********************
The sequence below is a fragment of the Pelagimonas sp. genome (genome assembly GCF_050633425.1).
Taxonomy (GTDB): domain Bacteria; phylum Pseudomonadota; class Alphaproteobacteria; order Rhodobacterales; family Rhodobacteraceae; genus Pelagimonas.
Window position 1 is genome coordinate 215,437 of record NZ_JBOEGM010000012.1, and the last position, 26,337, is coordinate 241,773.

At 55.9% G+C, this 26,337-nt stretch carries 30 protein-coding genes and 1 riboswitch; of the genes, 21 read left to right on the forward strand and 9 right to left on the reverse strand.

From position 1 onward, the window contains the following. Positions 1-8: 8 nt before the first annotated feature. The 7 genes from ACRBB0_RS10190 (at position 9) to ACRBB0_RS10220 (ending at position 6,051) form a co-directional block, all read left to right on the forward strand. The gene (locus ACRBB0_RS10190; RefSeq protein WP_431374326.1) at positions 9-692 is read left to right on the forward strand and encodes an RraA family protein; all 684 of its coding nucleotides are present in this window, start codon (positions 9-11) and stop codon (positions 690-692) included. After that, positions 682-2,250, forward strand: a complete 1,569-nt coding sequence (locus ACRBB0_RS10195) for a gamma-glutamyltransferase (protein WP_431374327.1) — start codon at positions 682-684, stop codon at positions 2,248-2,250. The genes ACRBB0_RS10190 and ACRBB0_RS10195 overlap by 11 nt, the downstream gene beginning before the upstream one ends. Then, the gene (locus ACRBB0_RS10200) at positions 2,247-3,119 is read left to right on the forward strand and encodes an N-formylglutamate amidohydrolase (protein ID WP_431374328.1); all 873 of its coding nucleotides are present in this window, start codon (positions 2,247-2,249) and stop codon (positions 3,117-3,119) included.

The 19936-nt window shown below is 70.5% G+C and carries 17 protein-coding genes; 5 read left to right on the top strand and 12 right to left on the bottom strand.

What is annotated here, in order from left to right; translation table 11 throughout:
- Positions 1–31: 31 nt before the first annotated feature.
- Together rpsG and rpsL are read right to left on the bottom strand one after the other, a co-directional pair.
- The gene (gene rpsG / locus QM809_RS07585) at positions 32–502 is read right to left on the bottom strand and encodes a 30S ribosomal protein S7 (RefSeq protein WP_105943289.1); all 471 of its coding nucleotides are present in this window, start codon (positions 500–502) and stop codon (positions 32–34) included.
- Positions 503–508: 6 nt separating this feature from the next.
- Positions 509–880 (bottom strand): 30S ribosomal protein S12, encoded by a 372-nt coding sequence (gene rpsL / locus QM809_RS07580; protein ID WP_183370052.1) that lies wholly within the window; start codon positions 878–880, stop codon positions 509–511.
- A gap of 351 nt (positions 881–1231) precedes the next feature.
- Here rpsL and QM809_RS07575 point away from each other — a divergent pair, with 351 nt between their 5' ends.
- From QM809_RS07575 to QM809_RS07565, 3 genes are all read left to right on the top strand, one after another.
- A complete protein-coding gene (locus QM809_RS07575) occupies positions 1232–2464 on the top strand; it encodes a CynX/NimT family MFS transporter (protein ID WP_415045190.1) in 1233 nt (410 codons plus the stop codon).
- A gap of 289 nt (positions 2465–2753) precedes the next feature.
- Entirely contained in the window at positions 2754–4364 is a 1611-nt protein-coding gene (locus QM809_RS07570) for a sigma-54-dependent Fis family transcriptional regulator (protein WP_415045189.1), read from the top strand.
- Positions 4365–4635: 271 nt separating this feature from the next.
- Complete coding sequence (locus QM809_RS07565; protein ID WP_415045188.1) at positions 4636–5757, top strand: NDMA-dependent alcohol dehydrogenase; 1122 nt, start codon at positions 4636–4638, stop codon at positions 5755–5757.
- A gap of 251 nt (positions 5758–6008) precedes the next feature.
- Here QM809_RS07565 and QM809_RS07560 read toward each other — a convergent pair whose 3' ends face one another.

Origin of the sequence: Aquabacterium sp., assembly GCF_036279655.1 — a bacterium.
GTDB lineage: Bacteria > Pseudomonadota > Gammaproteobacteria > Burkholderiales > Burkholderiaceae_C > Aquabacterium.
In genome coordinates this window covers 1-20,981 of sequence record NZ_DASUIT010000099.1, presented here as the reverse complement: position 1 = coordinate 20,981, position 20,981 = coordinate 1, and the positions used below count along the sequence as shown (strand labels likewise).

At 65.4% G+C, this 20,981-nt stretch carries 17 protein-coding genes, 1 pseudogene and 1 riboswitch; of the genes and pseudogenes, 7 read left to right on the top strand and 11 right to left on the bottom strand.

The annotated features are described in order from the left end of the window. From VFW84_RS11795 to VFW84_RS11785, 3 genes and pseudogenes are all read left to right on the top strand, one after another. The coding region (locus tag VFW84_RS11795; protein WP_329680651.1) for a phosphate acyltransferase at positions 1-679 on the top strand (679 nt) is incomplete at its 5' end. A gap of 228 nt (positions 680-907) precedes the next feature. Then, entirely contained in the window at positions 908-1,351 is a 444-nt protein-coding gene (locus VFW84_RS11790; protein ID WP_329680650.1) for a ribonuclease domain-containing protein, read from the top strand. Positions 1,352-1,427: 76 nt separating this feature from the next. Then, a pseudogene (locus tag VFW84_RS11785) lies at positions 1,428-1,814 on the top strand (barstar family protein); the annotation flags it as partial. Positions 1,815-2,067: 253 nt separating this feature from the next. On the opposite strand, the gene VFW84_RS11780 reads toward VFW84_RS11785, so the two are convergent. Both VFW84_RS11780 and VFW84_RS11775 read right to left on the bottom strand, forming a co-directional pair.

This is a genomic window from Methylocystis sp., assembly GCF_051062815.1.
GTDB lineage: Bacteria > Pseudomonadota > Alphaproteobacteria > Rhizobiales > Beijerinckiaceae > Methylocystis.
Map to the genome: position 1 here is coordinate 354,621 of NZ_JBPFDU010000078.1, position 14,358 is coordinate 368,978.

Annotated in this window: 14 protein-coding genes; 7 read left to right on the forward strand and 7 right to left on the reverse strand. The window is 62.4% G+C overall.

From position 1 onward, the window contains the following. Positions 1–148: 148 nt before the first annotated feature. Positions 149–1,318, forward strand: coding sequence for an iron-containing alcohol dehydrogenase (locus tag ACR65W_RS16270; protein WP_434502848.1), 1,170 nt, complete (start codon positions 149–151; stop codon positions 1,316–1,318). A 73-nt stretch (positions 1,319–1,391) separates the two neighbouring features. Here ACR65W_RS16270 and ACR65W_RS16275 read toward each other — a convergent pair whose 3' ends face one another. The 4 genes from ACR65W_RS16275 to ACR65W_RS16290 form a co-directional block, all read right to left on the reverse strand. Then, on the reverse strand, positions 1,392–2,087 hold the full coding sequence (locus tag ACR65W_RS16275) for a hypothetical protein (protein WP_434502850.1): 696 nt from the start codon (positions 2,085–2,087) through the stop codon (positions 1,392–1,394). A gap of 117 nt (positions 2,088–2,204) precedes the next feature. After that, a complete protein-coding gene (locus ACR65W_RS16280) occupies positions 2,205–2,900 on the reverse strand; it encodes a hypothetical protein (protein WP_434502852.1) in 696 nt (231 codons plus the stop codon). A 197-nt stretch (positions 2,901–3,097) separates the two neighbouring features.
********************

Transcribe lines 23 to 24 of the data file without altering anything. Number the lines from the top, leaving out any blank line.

Origin of the sequence: Aquabacterium sp., assembly GCF_036279655.1 — a bacterium.
GTDB lineage: Bacteria > Pseudomonadota > Gammaproteobacteria > Burkholderiales > Burkholderiaceae_C > Aquabacterium.